I am continually asked by new collectors, and by established collectors who are new to gold coins, what should they collect.
For some collectors, the answer is a specialized collection focusing on a specific series/denomination/mint. But other collectors chafe at the structure required to collect a specialized set and they want the freedom to buy neat coins without committing to a specific project. For these collectors, I’d like to present them an option which I call the “best available coin” strategy.
To better understand this strategy, I am going to use a sports analogy. If you don’t follow or like sports, pardon the format, but just bear with me and see where this is going.
As a sports fan, I am fascinated by the drafting process in each of the major sports; especially basketball and football. By successfully implementing a clever drafting strategy, certain franchises in both the NBA and the NFL have managed to add useful players to their squads, year in and year out; even when their drafting position isn’t very good.
The General Managers who are most successful in their respective draft(s) have achieved success by drafting the best player available at the time they make their selection. As an example, an NFL team might not need a linebacker, but a potential star linebacker who is available with their pick isn’t passed on. This player might have been ranked as the 15th best overall in the draft but due to a host of potential reasons, he is still available at the 30th pick. In this situation, a savvy GM realizes this player is great value and he is selected even though the team has a number of good linebackers already.
So how does drafting a linebacker factor into successfully building a collection of US gold coins?
Many collectors I know have adapted the “best available player” drafting strategy into their own version of “best available coin.” They make their purchases based on a set of basic parameters which include—but are not limited to—the following parameters:
- Cost: usually a range (say $2,500-7,500 per coin). Obviously, this value range will impact the other parameters.
- Grade: for the sake of convenience, let’s say that the lowest acceptable grade for this collection is EF40.
- Rarity: this is typically expressed as a range. For this hypothetical collector, let’s say he is limiting his purchases to coins which have a total PCGS/NGC population of fewer than 200. Remember, though, that PCGS and NGC grading statistics are inflated by resubmissions.
- Condition Rarity: here, the collector can dictate how his coins would appear if grade for each issue was graphed. For the sake of convenience let’s say each coin needs to be in the top third graded.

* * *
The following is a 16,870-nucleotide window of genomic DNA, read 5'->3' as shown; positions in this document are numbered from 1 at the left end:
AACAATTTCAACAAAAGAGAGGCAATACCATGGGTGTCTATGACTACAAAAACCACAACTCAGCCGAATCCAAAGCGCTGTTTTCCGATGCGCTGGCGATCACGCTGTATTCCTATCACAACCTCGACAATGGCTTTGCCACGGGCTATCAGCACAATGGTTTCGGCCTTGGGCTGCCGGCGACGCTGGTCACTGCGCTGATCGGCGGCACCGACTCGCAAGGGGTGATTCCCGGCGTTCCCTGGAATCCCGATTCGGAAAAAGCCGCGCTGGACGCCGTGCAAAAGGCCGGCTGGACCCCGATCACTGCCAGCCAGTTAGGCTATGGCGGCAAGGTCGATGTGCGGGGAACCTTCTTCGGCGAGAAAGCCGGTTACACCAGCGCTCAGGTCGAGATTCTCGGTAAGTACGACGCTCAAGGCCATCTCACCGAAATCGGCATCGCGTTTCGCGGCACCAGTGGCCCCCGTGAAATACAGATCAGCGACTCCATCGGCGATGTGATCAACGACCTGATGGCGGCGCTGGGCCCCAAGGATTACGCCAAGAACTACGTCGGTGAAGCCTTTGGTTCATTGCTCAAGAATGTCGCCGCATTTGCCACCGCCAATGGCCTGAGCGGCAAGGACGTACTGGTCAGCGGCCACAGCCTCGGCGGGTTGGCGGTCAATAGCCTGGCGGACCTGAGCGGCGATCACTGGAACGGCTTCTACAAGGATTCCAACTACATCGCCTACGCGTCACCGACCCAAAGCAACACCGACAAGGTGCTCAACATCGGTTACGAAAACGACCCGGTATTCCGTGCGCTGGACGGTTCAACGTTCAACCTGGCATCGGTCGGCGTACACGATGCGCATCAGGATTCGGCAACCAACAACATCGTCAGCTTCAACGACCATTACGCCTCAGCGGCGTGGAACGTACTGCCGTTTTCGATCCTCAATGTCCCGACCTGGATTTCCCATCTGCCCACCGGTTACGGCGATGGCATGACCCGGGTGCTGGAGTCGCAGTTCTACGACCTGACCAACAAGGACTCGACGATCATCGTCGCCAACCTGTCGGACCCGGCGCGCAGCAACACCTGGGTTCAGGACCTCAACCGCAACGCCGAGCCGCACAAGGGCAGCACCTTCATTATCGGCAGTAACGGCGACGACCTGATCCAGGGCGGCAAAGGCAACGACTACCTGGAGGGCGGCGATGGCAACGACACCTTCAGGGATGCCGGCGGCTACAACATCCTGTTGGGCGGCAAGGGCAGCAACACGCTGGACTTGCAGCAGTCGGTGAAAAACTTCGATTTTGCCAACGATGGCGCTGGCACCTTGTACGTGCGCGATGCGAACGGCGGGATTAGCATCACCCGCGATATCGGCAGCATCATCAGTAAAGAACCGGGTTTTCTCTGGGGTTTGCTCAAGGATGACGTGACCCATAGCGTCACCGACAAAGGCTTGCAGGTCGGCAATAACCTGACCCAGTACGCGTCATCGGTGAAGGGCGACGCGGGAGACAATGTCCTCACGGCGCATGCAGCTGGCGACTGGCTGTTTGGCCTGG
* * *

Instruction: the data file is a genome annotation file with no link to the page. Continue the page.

- Date of Issuance: given the anticipated cost range and rarity parameters (see above), this collector will focus on Classic Head and Liberty Head gold. Let’s give him a date range of 1834 to 1895.
- Appearance: given that this is a DWN blog, let’s assume that the collector wants the coins he purchases to be as choice and original as possible.
You’ll notice I didn’t include grading service and add-ons (CAC and others). I would leave this to the individual collector to determine if he is PCGS/CAC only or if he is willing to buy the coin and not just the holder.
So…what does this model “best available coin” strategy look like?
Our hypothetical collector is limiting himself to US gold coins dated from 1834 through 1895, in EF40 and higher grades, priced at $2,500 to $7,500, with nice original color and surfaces. He wants coins which are at a minimum “scarce” to “very scarce” and wants these coins to be better-than-average quality for the specific issue relative to the total number known.
Will this collector be able to purchase interesting coins? Obviously, he is going to be priced out on the major rarities; both overall rarity and grade rarity. But there is plenty of variety for this collector to select from. He can buy small coins (gold dollars and quarter eagles) and large coins (eagles and double eagles). He can buy mintmarked coins including reasonably high-grade pieces from Charlotte, Carson City, and Dahlonega. He can purchase a wide variety of types and form a number of sub-sets within his collection (a seven-Mint Liberty Head half eagle set as an example).
For many collectors, assembling a date set is too confining and/or repetitious. I believe my “best available coin” strategy is a good option for collectors who want less structure but who don’t want to feel that their purchases are totally random.
What are your thoughts about this strategy? Use the comments section below to let me know if you use this strategy and if you do, how have you modified it to fit your collecting needs.